Tanks! she thought. That crazy little rat has tanks at his command!
“Enough chit-chat,” King Amuck interrupted. “Lotta, why don’t you show Mr. and Mrs. Baloo to their room? And I’ll see if I can find something suitable for the lovely Mrs. Chaddberry.”
With a smiling Esther on one arm, King Amuck escorted her away, apparently finding her more interesting than ‘affairs of state’.
Lotta seemed to have recovered from her shock, and gave the Baloo and Rebecca a smile that seemed only a little strained. “If you will follow me?”
The rest of the palace turned out to be even more impressive than the entrance hall. Rebecca had to do her best not to act like a tourist, rubbernecking at all the opulence around her. She could not figure out how Baloo could not be impressed by it all.
It did not take long before they found themselves in their room. It truly took Rebecca’s breath away. The single room was larger than her entire apartment back in Cape Suzette. It was full of expensive-looking furniture, costly embroidered rugs and pillows, and an enormous four-poster bed that was even larger than the one back on the Iron Vulture. There was even a fountain in the center of the room!
“Do you remember this room, Baloo?” the princess asked warmly.
“Oh, yeah, the royal suite. How could I forget it?”
Rebecca’s eyes narrowed and she stared at Baloo. What did that mean?
“But ain’t that paintin’ new?” Baloo said pointing to a wall.
“I was hoping you would notice that,” Lotta said.
The painting depicted a heroic-looking Baloo brandishing an ornate cutlass in one hand and embracing Princess Lotta in the other arm. He was standing on a pile of treasure, and was smiling down at her. At his feet lay what appeared to be a defeated buzzard.
“I realized that father was a bit... thrifty with his reward for you saving the kingdom so I had this commissioned in your honor. I call it ‘Princess, we make a swell team’.” She smiled at Baloo. “Do you remember saying that to me?”
Rebecca’s mind flashed back to a time last summer on the shores of Lake Flaccid. A smiling Baloo looking down into her eyes. We make a great team, eh Becky? How many times had he used that line?
“I wonder if you remember something else?”
With that Princess Lotta ran up to the four-poster bed. Reaching out she garbed one of the posts and pulled down a section. With a start, Rebecca realized that she was talking about a secret lever.
There was a grating sound and a section of the wall began moving. Rebecca gaped as it slid away to reveal a small pile of bright metal objects.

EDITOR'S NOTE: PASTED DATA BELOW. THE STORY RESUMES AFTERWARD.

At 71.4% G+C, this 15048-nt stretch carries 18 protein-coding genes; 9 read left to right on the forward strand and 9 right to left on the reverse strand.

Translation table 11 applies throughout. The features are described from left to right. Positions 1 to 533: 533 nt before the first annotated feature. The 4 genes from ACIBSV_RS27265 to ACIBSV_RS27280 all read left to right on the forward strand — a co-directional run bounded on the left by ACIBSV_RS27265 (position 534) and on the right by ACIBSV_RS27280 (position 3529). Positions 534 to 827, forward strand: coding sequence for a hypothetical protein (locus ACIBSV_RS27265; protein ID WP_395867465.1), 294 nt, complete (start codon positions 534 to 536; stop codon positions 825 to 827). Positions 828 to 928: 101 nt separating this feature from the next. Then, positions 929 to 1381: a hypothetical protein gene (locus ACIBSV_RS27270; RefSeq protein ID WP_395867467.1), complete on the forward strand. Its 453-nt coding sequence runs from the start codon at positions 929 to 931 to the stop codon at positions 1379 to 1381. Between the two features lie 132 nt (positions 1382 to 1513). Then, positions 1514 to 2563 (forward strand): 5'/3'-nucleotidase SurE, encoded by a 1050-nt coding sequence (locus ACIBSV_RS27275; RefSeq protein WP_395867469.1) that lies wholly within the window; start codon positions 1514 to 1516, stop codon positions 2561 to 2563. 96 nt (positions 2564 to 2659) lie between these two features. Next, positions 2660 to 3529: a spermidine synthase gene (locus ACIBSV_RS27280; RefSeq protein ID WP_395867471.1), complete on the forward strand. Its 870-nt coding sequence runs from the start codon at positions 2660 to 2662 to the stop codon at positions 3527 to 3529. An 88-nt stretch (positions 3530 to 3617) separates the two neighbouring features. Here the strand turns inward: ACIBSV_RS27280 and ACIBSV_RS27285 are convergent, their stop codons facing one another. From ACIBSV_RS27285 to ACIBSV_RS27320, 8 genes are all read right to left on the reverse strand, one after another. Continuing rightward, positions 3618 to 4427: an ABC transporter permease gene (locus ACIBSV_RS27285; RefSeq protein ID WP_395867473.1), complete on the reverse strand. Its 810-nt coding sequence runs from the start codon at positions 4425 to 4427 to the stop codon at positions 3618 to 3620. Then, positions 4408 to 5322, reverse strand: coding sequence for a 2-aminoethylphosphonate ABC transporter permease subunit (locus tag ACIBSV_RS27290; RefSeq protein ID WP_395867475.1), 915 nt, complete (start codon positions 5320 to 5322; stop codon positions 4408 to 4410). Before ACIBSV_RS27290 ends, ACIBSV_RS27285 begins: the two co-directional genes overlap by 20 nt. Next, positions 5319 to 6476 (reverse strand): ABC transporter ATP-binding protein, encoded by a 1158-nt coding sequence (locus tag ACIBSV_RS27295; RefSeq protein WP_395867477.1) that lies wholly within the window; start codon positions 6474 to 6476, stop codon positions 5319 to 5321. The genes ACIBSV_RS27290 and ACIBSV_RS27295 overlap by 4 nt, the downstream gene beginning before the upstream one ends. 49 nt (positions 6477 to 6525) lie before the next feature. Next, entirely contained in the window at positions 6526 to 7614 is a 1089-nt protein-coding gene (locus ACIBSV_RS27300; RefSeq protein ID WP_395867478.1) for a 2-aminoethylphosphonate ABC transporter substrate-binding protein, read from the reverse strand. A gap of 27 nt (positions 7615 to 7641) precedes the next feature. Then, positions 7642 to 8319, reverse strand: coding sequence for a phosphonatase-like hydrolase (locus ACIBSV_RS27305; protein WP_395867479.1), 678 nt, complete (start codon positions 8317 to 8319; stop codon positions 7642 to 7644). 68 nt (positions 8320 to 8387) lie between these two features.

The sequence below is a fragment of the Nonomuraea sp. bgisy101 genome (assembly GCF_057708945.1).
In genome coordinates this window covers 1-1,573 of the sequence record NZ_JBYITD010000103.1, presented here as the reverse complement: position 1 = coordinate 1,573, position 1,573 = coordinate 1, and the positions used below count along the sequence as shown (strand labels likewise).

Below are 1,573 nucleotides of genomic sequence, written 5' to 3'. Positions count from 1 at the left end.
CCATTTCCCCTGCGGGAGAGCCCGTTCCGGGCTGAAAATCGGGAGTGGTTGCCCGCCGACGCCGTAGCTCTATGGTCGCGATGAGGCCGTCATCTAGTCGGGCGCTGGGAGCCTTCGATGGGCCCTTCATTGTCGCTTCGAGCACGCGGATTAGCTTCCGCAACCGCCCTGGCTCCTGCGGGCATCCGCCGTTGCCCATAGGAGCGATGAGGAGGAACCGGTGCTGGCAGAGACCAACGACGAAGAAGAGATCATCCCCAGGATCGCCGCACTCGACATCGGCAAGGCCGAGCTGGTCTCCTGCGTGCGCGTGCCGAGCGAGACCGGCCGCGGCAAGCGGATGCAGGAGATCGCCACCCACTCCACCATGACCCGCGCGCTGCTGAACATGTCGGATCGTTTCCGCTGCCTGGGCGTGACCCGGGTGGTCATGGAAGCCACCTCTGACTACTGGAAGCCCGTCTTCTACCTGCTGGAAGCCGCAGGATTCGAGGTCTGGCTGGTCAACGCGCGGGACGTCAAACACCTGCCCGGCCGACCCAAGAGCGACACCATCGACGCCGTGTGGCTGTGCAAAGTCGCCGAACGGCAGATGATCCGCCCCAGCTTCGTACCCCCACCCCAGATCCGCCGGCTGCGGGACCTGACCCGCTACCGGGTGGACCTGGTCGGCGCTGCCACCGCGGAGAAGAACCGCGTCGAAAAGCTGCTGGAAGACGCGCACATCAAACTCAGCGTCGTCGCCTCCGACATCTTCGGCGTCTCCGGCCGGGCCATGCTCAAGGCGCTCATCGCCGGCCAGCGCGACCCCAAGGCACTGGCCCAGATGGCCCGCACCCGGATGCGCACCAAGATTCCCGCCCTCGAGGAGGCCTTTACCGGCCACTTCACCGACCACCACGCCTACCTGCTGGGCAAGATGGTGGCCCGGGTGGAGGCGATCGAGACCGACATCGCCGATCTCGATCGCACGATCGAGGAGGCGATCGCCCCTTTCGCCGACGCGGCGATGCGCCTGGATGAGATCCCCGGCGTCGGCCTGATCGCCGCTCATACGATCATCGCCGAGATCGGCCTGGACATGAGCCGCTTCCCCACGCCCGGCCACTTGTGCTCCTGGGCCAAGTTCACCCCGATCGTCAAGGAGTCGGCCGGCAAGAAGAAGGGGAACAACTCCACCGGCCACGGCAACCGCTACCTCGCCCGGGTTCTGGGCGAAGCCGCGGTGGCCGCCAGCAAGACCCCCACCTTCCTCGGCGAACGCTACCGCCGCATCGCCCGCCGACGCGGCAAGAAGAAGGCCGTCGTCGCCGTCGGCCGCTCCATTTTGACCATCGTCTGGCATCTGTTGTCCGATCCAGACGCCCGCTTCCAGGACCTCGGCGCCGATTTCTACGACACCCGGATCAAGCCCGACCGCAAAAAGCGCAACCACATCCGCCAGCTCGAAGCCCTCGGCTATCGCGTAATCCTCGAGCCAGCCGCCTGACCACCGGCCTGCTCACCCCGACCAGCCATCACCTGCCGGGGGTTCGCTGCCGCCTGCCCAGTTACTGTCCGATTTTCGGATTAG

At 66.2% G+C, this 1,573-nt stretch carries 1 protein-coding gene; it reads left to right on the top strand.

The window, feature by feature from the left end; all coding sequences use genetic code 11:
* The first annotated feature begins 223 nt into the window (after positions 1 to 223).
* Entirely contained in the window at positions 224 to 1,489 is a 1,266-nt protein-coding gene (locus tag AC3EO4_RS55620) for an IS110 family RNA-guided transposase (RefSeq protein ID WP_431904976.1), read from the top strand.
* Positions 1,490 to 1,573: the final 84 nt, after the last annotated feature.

Baloo entered the secret chamber. He picked up a statuette of a falcon that appeared to be made of solid gold and encrusted with precious gems.
“The stuff that dreams are made of, sweetheart.”
Returning the bird to the pile, he exited the chamber and Lotta pushed the lever back up and the door slid shut. “So how soon can I load all these gewgaws onta the Sea Duck?”
“I’m afraid not for a couple of days yet,” Lotta apologized. “We still have to catalogue it all. We’ve brought in an expert, but she hasn’t had time to even start yet. You’ll meet her at the ball tonight.”
“Ball!” Baloo and Rebecca gasped.
“Of course. Didn’t I tell you about that?”
A ball? In the palace? And she was invited? Rebecca’s heart soared; she had always wanted to go to a royal ball. Then her heart plummeted. She could not ever remember feeling so grimy. All she could think about was her lovely pink gown, lost along with the rest of her clothes.
“I ... I’m afraid I’ve lost all my luggage. I don’t have anything to wear!”
“Don’t worry,” Lotta said, smiling slyly. “I’m sure I can find something for you to wear. I will have the servants drop off something appropriate for you. While they are at it, they can pick up your present... outfit, and we’ll have it laundered.”
Rebecca felt a rush of gratitude. Maybe Princess Lotta was not as bad as she had first thought.
“How about you, Baloo?” Lotta continued. “Would you like me to have your shirt laundered as well?”
“Why, is it the first of the month already?”
He slapped his hands on his shirt. Small clouds of dust billowed up, making him cough.
“Baloo!” Rebecca coughed. “You are not going to a fancy royal ball in a filthy pilot’s shirt!”
“Well, okay, but I don’t know why yer so upset.”
Lotta smiled graciously. “I’ll leave you two to freshen up.”
Douglas wondered how long he had been sitting in the lifeboat. As far as he could tell it had not even been a day yet. He did not remember seeing the sunset. Of course there was that time he passed out. Maybe a couple of days had gone by while he was unconscious.
He just wished they would pick him up soon. Or that he had thought to bring along something to eat --- or at the very least something to drink. He could not remember ever being this thirsty. It did not look as if they were going to come and get him anytime soon. It was a particular calm day and he could see for miles. Not a plane or boat in sight. How could they just leave me here? Don’t they realize how important I am?
When the submarine surfaced, its wake almost swamped his little boat. Frantically he rowed to avoid being plowed under by the long gray metal shark-like vessel. On its side was painted the Ratzi iron cross and the submarine’s designation. It was Unterseeboot Number two. The U-2.
He did not know whether to be mad that they had almost swamped him, or grateful that they finally come to get him. In the end he settled for just letting the Verman crew to help him out of the lifeboat and into the sub. Once he was inside, a proud-looking rat in Verman captain’s uniform greeted him.